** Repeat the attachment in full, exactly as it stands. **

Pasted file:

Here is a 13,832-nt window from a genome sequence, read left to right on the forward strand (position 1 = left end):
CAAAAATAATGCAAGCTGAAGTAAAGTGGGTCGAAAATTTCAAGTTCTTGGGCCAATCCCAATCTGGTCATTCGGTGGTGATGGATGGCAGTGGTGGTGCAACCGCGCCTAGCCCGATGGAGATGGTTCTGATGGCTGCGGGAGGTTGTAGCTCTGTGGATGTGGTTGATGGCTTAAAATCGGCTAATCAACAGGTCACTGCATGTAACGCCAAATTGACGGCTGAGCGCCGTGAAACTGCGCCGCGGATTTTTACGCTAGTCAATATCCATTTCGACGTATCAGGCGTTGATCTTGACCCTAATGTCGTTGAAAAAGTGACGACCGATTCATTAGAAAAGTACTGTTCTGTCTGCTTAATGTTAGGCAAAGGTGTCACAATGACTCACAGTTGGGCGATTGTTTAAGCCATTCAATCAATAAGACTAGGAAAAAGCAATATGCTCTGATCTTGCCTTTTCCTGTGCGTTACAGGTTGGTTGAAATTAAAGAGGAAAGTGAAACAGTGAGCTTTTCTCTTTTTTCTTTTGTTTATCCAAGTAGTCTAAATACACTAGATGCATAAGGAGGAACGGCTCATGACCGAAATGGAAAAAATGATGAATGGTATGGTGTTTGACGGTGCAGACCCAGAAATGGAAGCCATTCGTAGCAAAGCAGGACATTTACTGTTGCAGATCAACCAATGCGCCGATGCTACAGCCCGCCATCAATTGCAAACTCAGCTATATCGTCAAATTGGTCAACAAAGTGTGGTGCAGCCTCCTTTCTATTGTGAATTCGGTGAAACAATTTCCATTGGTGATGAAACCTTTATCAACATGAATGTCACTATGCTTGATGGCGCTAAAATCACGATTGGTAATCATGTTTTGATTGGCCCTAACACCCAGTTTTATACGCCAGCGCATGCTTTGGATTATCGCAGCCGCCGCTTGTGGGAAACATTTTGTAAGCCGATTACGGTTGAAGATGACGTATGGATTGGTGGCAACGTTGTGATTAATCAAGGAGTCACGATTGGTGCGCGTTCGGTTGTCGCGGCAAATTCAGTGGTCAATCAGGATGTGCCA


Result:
Here is a 13,832-nt window from a genome sequence, read left to right on the forward strand (position 1 = left end):
CAAAAATAATGCAAGCTGAAGTAAAGTGGGTCGAAAATTTCAAGTTCTTGGGCCAATCCCAATCTGGTCATTCGGTGGTGATGGATGGCAGTGGTGGTGCAACCGCGCCTAGCCCGATGGAGATGGTTCTGATGGCTGCGGGAGGTTGTAGCTCTGTGGATGTGGTTGATGGCTTAAAATCGGCTAATCAACAGGTCACTGCATGTAACGCCAAATTGACGGCTGAGCGCCGTGAAACTGCGCCGCGGATTTTTACGCTAGTCAATATCCATTTCGACGTATCAGGCGTTGATCTTGACCCTAATGTCGTTGAAAAAGTGACGACCGATTCATTAGAAAAGTACTGTTCTGTCTGCTTAATGTTAGGCAAAGGTGTCACAATGACTCACAGTTGGGCGATTGTTTAAGCCATTCAATCAATAAGACTAGGAAAAAGCAATATGCTCTGATCTTGCCTTTTCCTGTGCGTTACAGGTTGGTTGAAATTAAAGAGGAAAGTGAAACAGTGAGCTTTTCTCTTTTTTCTTTTGTTTATCCAAGTAGTCTAAATACACTAGATGCATAAGGAGGAACGGCTCATGACCGAAATGGAAAAAATGATGAATGGTATGGTGTTTGACGGTGCAGACCCAGAAATGGAAGCCATTCGTAGCAAAGCAGGACATTTACTGTTGCAGATCAACCAATGCGCCGATGCTACAGCCCGCCATCAATTGCAAACTCAGCTATATCGTCAAATTGGTCAACAAAGTGTGGTGCAGCCTCCTTTCTATTGTGAATTCGGTGAAACAATTTCCATTGGTGATGAAACCTTTATCAACATGAATGTCACTATGCTTGATGGCGCTAAAATCACGATTGGTAATCATGTTTTGATTGGCCCTAACACCCAGTTTTATACGCCAGCGCATGCTTTGGATTATCGCAGCCGCCGCTTGTGGGAAACATTTTGTAAGCCGATTACGGTTGAAGATGACGTATGGATTGGTGGCAACGTTGTGATTAATCAAGGAGTCACGATTGGTGCGCGTTCGGTTGTCGCGGCAAATTCAGTGGTCAATCAGGATGTGCCA